They call me ‘The Gator Wrangler’…

Or, GW for short.

Okay, maybe it’s just Clay who calls me the Gator Wrangler, but the name has grown on me.

Tuesday morning, Mom, Clay, and I headed over to the reserve, about a two hour drive towards the Gulf of Mexico. Once there, we took a ride on his boat, searching for alligators. We stopped at one of the cement bridge-like structures off to the side of the marsh, and got out of the boat. There was a family, and a couple older gentlemen, hunting for crabs, and they greeted us. The family was on their way out, and the woman told us she was leaving the crab lines in the water, and we were welcome to them. It was basically a long stretch of rope, with a hunk of chicken meat tied to the end.

By this time, Clay had figured out that it might be worth the effort to do a little shrimping, so he went and fetched his net, and started throwing it in, then sorting out the shrimp from the catch. After a little while, I saw the rope with the chicken go taut, and so I bent down to pull on it and see what was on the other end. As soon as I bent down and picked it up, I saw the alligator, thrashing around with the chicken in his throat.

So… I started pulling harder on the rope (I don’t know, seemed like the right idea at the time) and the gator was flipping himself over and fighting to keep the meat.

Needless to say, I won this gator-wrangling fight.

After that, he slunk off to pout in the shade. He was pretty pissed. But as Clay put it, “wouldn’t you be upset if someone ripped a hunk of meat out of your stomach after you put it in?”
After that, everything appeared relatively blasé.

We (and I say ‘we’ because it makes me feel more involved) caught about five pounds of shrimp, then purchased about five pounds more. Clay also picked up some live crabs in the town of XXXX, which has basically become a ghost town ever since Hurricane Rita. We drove through a large part of the area that had been devastated by Rita, and it was unbelievable to believe that entire houses, even towns, had been completely destroyed. There were some houses that even the foundation had been vanquished, and there was literally nothing to mark a place where someone had lived, had celebrated, had raised their children and watered their gardens. It’s much easier to understand the devastation the hurricanes can bring when you’re right there, in the land that they affect. Back home, there is nothing that touches us the way these storms ravage the South. It’s almost impossible to imagine losing everything in such a way.

Tonight, a large group of people came to the house, and we all ate the Seafood Gumbo that Corey made last night. I’ve never had gumbo before… it’s different, that’s for sure! There were like crab bones sticking out and such, but it was cool to know that we were eating the shrimp Clay caught the other day.

There’s more to say than I can possibly convey. And words seem like such a waste of time- unless I’m using them to convey something more profound than itinerary information.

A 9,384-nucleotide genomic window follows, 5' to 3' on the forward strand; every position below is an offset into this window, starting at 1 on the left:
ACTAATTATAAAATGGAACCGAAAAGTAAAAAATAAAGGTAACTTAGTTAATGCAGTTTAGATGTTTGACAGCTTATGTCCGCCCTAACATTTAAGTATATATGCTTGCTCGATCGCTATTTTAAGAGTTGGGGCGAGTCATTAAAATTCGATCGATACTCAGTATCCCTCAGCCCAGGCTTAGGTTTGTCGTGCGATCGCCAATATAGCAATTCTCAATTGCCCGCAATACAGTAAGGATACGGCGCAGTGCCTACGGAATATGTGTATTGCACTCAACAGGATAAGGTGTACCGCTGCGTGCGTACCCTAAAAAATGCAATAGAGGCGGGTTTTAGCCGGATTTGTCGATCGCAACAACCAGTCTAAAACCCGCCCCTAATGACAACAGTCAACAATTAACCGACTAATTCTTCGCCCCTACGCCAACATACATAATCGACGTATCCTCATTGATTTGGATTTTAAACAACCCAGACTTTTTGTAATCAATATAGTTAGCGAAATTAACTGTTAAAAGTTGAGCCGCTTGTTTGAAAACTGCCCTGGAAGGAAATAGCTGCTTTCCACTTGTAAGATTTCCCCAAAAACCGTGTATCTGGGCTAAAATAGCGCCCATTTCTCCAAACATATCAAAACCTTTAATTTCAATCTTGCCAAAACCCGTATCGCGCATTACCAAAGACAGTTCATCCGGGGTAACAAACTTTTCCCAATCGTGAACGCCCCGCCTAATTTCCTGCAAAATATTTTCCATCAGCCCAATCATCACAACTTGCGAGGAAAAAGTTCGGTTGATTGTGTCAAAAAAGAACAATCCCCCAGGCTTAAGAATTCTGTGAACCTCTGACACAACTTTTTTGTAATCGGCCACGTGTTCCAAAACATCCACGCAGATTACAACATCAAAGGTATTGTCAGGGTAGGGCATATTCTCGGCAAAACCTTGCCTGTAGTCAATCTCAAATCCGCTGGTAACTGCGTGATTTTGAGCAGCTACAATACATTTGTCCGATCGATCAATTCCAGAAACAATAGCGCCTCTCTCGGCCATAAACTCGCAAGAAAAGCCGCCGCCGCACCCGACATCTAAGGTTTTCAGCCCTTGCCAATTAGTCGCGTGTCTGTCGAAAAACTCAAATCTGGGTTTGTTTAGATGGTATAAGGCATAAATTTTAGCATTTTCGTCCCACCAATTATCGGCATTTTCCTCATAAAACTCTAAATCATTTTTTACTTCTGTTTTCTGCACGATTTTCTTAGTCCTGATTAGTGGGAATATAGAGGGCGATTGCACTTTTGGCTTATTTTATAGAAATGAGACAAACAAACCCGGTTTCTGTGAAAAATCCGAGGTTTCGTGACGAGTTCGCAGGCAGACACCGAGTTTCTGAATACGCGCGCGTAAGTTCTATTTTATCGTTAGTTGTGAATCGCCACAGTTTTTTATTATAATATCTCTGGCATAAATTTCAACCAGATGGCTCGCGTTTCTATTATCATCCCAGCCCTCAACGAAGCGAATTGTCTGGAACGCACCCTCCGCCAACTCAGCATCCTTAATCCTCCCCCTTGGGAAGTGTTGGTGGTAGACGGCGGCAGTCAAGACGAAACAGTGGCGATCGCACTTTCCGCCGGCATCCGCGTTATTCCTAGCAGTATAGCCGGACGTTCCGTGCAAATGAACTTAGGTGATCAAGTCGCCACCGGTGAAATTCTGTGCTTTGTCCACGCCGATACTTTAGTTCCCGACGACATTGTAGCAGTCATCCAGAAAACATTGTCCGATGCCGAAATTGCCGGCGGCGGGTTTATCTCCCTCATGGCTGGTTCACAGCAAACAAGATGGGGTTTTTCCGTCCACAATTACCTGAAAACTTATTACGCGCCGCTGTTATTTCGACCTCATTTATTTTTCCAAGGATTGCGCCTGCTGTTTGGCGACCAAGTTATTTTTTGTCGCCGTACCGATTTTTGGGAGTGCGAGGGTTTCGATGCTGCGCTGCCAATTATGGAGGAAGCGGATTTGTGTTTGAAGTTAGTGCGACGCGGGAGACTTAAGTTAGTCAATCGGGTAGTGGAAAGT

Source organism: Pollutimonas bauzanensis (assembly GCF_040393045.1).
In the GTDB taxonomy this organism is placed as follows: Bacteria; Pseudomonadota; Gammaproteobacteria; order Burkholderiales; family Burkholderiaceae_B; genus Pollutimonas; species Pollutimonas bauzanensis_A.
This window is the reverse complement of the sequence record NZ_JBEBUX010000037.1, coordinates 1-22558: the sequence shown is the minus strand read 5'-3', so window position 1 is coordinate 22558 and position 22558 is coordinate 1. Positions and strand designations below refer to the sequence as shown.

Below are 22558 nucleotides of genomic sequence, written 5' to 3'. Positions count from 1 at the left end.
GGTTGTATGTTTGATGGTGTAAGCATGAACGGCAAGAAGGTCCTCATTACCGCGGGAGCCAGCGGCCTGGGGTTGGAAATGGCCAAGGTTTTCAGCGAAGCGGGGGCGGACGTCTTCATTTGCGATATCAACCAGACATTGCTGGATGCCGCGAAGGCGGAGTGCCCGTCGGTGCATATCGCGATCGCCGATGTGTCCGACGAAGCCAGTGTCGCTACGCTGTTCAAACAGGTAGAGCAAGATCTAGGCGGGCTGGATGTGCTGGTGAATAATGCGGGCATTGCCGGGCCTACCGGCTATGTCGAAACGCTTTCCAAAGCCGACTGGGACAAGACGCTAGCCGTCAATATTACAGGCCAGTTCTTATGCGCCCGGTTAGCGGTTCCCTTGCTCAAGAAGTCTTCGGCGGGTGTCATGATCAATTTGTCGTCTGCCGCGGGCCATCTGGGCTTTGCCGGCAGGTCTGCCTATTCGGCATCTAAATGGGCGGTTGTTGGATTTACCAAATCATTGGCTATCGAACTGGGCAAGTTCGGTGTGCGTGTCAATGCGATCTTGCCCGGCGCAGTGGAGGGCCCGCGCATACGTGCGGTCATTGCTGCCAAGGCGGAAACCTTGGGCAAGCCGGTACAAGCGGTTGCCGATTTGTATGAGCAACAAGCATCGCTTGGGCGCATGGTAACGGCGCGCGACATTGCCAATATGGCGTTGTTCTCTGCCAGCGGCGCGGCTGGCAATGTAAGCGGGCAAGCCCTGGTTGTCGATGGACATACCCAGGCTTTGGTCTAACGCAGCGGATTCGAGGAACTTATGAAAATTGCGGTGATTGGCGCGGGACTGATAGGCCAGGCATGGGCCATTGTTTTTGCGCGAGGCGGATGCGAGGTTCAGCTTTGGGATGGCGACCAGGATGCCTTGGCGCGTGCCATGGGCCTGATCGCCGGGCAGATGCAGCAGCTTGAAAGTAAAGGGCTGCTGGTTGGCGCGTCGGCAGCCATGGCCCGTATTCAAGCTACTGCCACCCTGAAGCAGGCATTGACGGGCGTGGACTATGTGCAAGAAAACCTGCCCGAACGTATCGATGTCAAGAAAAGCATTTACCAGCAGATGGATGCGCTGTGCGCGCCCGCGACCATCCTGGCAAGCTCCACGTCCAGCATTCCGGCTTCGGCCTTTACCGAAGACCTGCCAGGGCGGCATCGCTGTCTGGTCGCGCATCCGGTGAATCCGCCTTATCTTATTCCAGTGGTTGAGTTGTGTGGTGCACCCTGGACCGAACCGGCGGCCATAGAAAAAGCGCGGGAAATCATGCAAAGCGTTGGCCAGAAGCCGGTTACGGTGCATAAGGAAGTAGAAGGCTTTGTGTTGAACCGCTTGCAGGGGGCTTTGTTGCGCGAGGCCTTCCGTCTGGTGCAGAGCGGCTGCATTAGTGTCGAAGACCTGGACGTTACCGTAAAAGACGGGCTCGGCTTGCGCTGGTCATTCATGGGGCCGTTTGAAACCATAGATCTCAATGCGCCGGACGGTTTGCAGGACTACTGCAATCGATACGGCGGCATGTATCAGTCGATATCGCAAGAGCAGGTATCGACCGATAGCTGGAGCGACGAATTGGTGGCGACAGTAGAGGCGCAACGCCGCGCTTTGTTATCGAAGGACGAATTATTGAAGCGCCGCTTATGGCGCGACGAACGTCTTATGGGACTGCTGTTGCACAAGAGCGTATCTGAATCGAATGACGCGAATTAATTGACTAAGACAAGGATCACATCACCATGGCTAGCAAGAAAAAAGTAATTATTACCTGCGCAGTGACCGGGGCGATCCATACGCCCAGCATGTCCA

Cool news: Bought a new camera – a Canon Powershot G9 – it’s amazing. There really are not words for it.

More cool news: Off to New Orleans on Monday.

Mas cool news: Today I booked my flight to London in September.

Yeah, that’s right.

I have a one-way ticket to Europe. 🙂

En Route to Eunice, LA

So I woke up around 7 AM, unable to attempt any more car-sleeping. WAY over-rated. I’ve done some car-sleeping during my Worcester State days when I was in Worcester from 8 AM to midnight, but that was in a cooler climate with the whole backseat available to me. The humid Mississippi evening and the front seat of my car offers little comfort. My legs are still sore from attempting to stretch out.

Needless to say, Panda found it hilarious.

And I apologized to her for all the times I’ve left her in the car during this trip.

My next stop was Waffle House, where I had a delicious, and gigantic breakfast, at 7 in the morning. I felt like a specimen, however, since I think all the locals were watching me. This conspiracy was verified when I went to leave, and a couple of the older men yelled out goodbye to me. Haha.

Magellan informed me that there was a petting zoo / safari extravaganza place nearby in Folsom, Louisiana, which thrilled me to no end, and by 9 o’clock I was waiting in line to get on the wagons and feed the animals, hahaha. I promise, my dorkiness has no limits.

Regardless, it was amazing and I had so much fun. I sort of attached myself to some older couple and their great-grandkids, hahahhah, cuz I’m cool like that, but they were good about it. The man even gave me a dollar so I could buy a water bottle, since it was ridiculously hot there, even so early in the morning. But the little 2-year-old boy, Jeremy, was amazingly adorable, and I enjoyed watching him squeal with delight every time a camel or deer or giraffe took some of his feed (not that I didn’t squeal or anything…) Okay, I might have squealed when the camel stuck his head right in the wagon and stole my feed cup! Hahaha (and yes, Joshua, I lied to you – I thought it was the giraffe but the proof is in the pictures). But then one of the french-speaking guys there jumped up and became my instant hero and retrieved my feed cup from the bugger’s mouth! 🙂

After that, I continued over to Eunice, LA, where I am now, with Cori and Clay. They have been extremely kind and welcoming, even though I’ve been totally lame and basically slept for the past day or so… in a vain attempt to recover my from my ridiculous driving and walmart-sleeping antics!